Some of these tree lightings occur in November so I’m giving you advance notice. Most events include free entertainment, visits from Santa Claus and in some cases, toy collections. Click the links to learn more and plan your fun evening.

Friday, November 15, 6 p.m. Tree lighting at Holiday Light-Up, Fairfax Corner, Fairfax. Plus: horse carriage rides!

Friday, November 15, 6 p.m. Tree Lighting on the Plaza with Tommy McFly and musical entertainment. The Plaza, Tysons Corner Center, Vienna.

Saturday, November 23, 6 p.m. Tree Lighting Ceremony in Old Town Alexandria, City Hall on King Street and Market Street.

Friday, November 29, 6 p.m. Tree lighting and Sing-a-long at Fountain Square in Reston Town Center. While you’re there, visit the Hyatt Hotel lobby to see a real gingerbread village.

Monday, December 2, 6 p.m. Tree lighting in the Town of Vienna at The Church Street Holiday Stroll. Santa arrives by firetruck!

Tuesday, December 3, 6 p.m. Norwegian Christmas Tree Lighting and ceremony at Union Station, Washington, DC. Plus: the famous model railroad display on view all December!

Wednesday, December 4, 5 p.m. U.S. Capitol Tree Lighting, West Lawn, U.S. Capitol, Washington, DC. The tree will be lit by House Speaker Nancy Pelosi, and will be illuminated each evening in December until 11 p.m.

Thursday December 5, 5 p.m. The National Christmas Tree will be lit by the First Lady and will remain on view through December at the Ellipse (in back of the White House) in Washington, DC. The National Tree is surrounded by 50+ smaller trees for each U.S. state and territory.

Saturday, December 7, 5:30 p.m. Tree lighting at The Festival of Lights and Carols, Old Town Square, 10415 North Street, Fairfax City. Holiday Festival of Lights and Carols 2 pm. – 7 p.m. with live music, s’mores and hot cider.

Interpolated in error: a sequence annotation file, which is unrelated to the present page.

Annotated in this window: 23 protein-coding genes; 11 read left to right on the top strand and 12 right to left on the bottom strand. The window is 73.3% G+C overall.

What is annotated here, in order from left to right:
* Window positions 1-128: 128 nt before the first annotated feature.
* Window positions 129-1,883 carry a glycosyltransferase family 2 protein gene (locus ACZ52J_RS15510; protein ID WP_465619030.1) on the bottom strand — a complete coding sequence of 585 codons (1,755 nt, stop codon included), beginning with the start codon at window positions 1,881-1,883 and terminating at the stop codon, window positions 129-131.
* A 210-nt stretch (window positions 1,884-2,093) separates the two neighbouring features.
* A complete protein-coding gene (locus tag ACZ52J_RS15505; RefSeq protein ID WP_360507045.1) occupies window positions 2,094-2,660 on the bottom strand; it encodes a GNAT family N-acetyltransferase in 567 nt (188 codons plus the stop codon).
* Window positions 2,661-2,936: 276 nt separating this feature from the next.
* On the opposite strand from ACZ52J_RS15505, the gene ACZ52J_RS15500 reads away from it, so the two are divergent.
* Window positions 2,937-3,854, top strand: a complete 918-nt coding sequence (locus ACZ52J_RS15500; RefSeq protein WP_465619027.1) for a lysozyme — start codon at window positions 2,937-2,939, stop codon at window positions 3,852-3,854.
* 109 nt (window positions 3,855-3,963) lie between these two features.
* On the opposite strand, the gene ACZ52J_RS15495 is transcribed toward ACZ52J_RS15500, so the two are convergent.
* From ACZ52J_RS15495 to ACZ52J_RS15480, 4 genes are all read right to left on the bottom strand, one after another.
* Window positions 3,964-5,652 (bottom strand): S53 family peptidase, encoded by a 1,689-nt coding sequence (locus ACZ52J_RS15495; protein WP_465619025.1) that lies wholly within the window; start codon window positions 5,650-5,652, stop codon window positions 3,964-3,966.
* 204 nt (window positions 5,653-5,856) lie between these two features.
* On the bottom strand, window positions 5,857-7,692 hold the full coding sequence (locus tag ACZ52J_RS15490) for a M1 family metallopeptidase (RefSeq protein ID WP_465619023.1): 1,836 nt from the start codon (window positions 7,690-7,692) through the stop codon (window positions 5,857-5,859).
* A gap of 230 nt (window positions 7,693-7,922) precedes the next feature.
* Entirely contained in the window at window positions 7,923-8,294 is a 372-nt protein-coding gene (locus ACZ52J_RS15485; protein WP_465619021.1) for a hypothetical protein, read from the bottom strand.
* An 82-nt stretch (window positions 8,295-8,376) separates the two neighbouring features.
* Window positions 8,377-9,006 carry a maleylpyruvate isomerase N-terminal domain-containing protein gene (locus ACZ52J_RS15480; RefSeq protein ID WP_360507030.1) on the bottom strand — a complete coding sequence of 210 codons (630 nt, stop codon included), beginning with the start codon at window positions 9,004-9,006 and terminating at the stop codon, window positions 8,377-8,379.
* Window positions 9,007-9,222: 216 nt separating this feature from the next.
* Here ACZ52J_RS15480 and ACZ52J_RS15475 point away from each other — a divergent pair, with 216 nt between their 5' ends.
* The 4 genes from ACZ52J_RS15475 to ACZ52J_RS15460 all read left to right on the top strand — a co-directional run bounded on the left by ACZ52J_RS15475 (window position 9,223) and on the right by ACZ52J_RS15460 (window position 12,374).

Spread a little Yuletide Cheer

Mom making her purchases at The Christmas Mouse

Mom making her purchases at The Christmas Mouse

There’s this thing I do now during the holidays that I learned from my mom. I guarantee it will really make you feel Christmas-y.

Buy some small treat — you know like a Russell Stover mini box of chocolates, or a Godiva Bar. You don’t have to spend more than a couple of dollars, if that. And it doesn’t have to be candy — it can be like a $5 gift card for McDonalds or Starbucks or something. Even a candy cane or an extra Christmas card would do.

Just keep ’em stashed in your purse, or on you.

Then when you go out this time of year, like say to a restaurant, you leave that token along with the tip for the waiter. Or if you are Christmas shopping, you give it to the person who rings you up, even at the grocery store. At the drive-thru. For your pharmacist. For your bus driver.

Anywhere where people are nice to you or you think they could use a lift. The more random and anonymous, the more fun it seems to be.  You know, like your left hand doesn’t know what your right hand is doing.